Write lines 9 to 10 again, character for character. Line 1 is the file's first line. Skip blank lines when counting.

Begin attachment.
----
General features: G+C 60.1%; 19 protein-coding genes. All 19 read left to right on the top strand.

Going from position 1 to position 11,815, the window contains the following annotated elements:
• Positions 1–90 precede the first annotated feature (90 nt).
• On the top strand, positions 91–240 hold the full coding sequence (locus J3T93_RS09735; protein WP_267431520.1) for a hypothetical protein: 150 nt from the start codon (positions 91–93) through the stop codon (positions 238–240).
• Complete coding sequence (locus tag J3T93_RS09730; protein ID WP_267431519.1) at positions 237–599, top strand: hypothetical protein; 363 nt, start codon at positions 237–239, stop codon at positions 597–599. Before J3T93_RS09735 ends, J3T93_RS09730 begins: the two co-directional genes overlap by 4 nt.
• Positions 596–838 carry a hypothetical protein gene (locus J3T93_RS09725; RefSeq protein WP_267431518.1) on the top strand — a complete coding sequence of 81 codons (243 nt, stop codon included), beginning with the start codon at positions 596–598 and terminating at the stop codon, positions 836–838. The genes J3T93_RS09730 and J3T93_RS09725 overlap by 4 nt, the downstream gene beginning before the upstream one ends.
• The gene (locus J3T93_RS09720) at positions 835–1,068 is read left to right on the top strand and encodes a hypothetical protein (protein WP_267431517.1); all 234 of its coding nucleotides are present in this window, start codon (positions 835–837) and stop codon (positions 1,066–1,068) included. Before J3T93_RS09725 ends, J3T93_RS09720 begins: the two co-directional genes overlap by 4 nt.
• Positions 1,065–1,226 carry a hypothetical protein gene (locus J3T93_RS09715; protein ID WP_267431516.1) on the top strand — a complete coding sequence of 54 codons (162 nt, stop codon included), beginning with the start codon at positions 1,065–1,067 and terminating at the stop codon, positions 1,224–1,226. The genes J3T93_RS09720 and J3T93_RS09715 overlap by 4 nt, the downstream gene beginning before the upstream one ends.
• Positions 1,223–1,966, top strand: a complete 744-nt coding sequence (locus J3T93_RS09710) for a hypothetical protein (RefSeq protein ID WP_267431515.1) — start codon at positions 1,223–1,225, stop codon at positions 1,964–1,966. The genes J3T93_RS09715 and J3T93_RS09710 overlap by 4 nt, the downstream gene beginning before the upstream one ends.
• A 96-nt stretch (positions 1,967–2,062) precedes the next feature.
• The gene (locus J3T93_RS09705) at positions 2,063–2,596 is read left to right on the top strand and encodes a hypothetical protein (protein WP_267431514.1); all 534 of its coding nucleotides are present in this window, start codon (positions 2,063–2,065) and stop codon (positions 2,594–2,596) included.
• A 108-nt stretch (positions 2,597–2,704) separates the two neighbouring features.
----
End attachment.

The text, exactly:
• Positions 1,223–1,966, top strand: a complete 744-nt coding sequence (locus J3T93_RS09710) for a hypothetical protein (RefSeq protein ID WP_267431515.1) — start codon at positions 1,223–1,225, stop codon at positions 1,964–1,966. The genes J3T93_RS09715 and J3T93_RS09710 overlap by 4 nt, the downstream gene beginning before the upstream one ends.
• A 96-nt stretch (positions 1,967–2,062) precedes the next feature.